I guess if you are starting on this and you can get into a library with top reputation would be a good reason.

    It’s a different business, but I know lots of people that would be willing to work for free in the company I’m working on (Weta Digital) or even pay for it as far as they can get that in their CV.

    Not in the CG industry because I’m many years on this, but regarding music, even having no share at all (for one or just a few tracks I mean) I’d be willing myself to “sacrifice” a few tracks to acquire a nice strategic position. After that you can tell that you’re in this or that library and also gather some nice credits (my music was used on this or that “well known brand” campaign) even with zero income as it could open other interesting doors. It could pay off in the future.

    Nothing comes to my mind other than this specific scenario though.

    in reply to: Sounds fair for a PMA library? #23874

    Pixelee, not sure if is that as it seems to refer to a particular library rather than the internet slang word itself.

    Mark (Petrie) in the thread “PRODUCTION vs RF Libraries” wrote:
    “…much higher than sites like AS or even ML, and it’s no secret…”

    In the same thread (BTW I should ask there rather than here, but that’s me… always in the wrong place :D) also “CM” and “SAS” by the context sound like specific libraries.

    in reply to: Sounds fair for a PMA library? #23872

    Thanks Danny, that makes sense.
    I’m quite new to the business so still not very used to these.

    In other thread (in just one thread) you can find these
    RF (royalty free)
    NE (non exclusive)

    At some point feels like we need a glossary 🙂

    in reply to: Sounds fair for a PMA library? #23870

    And a dumb question here, what a PMA library stands for?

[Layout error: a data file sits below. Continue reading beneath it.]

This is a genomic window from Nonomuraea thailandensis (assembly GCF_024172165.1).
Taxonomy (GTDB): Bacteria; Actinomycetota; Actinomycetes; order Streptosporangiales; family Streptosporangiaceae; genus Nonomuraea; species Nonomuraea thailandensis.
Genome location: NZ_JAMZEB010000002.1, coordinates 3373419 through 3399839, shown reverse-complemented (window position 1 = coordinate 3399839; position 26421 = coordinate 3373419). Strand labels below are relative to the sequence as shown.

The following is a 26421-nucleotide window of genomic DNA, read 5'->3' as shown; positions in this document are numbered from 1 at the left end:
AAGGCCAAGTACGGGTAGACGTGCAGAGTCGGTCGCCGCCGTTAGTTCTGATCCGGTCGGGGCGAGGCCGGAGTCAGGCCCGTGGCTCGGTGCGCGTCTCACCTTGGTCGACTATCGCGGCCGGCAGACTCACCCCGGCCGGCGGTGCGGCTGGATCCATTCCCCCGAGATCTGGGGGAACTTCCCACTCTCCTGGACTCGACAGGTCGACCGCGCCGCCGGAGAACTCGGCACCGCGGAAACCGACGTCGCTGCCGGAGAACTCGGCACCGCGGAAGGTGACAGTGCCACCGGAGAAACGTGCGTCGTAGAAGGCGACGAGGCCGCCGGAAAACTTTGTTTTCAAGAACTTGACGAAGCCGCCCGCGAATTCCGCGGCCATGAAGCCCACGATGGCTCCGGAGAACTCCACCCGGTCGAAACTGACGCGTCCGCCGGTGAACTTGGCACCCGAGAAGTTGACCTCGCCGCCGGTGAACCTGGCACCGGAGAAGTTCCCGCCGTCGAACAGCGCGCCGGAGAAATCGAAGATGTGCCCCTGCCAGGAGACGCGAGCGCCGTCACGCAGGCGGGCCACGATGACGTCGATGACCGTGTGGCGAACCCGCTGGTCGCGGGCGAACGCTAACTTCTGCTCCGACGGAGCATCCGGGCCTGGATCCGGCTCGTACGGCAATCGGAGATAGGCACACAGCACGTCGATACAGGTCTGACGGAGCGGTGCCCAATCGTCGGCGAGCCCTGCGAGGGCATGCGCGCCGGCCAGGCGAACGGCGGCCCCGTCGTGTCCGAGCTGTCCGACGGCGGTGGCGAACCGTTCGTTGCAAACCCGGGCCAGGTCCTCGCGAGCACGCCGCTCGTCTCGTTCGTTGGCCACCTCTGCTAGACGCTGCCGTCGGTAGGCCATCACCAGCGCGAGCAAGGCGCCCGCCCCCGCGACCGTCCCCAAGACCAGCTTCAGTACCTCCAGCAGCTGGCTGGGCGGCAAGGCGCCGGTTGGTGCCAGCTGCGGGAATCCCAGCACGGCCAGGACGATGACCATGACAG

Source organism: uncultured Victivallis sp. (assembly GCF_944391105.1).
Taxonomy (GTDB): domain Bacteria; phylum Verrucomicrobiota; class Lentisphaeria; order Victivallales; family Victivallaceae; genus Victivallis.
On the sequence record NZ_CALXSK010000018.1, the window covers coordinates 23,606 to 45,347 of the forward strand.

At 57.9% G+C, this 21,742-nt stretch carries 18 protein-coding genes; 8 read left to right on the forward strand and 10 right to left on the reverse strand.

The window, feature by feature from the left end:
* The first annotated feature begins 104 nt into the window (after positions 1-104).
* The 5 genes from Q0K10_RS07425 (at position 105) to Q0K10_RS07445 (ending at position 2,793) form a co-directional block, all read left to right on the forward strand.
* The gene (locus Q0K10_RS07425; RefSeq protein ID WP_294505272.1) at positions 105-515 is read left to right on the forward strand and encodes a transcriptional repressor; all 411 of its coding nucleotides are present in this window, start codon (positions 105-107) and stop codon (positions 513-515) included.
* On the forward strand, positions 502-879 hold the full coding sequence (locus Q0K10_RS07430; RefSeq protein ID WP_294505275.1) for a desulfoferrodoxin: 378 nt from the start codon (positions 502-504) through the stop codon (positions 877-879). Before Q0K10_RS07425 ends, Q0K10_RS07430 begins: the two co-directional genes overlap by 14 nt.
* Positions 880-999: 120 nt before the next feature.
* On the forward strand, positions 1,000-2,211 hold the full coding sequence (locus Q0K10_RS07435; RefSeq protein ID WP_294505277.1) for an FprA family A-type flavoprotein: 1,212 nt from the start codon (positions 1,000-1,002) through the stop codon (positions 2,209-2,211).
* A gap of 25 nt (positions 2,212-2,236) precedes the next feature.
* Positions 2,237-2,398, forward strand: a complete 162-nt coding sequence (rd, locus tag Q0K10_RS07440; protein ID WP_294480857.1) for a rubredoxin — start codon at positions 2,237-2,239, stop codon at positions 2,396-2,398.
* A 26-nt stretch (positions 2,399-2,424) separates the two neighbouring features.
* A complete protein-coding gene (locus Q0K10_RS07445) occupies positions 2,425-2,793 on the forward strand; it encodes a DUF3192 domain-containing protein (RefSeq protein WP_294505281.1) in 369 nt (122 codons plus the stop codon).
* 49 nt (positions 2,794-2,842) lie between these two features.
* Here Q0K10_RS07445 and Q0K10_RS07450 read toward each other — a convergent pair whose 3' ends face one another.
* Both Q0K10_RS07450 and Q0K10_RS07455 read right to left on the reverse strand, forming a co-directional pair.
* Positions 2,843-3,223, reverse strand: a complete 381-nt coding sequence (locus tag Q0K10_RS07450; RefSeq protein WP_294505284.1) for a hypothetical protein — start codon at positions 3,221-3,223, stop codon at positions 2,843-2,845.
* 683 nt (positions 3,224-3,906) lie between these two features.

in reply to: PRODUCTION vs RF Libraries #23854

    The problem right now is that there are so many desperate composers that are so eager to make any income that they make desperate deals with RF companies.

    Not only desperate because wanting an income in reasonable time but also no many options at all if the decent exclusives do not listen to your music, ever.
    The few exclusives I did (tried to) submit so far (admittedly quite high targets) didn’t listen to my music at all.
    How I know? easy, the link I sent is private and has a play counter which has precisely 0 plays, so they hardly will ever known if my music is good enough for their library or not if submissions are systematically ignored.
    On the other hand I have an album in a small exclusive and feels like I never will make any money with them, nor reputation.

    Even if gaining some reputation, reputation won’t pay the bills, that’s granted.
    Look I know well what reputation is because I work (as CG artist) in one of the best VFX studios in Earth, Weta Digital, so yeah I did work on The Hobbit trilogy, Men of Steel, The Planet of the Apes, Prometeus, Iron Man III, etc.
    Guess what? I did make more in the past when I had less reputation in small studios but within a Supervising position than in a top studios as simple senior artist.

    But within this business, in my short experience as composer, nowadays we are not talking about making more or making less, but about making something or making nothing at all, because with small exclusives most likely your tracks will be gathering dust and the big ones do not listen to submissions…
    Indeed I think I go to choose the NE and RF path too as I’d like to make a living out of music some day and with these (unlike exclusive ones) at least you have a chance, with reduced income but at least a chance.

    in reply to: Normal for EX co. to own 100% of Masters??? #23740

    Thanks Mark.
    Indeed this business it’s a bit tricky because its own nature and to make everything more complicated every library policy can drastically differ from other, and opinions from composers may differ a lot too.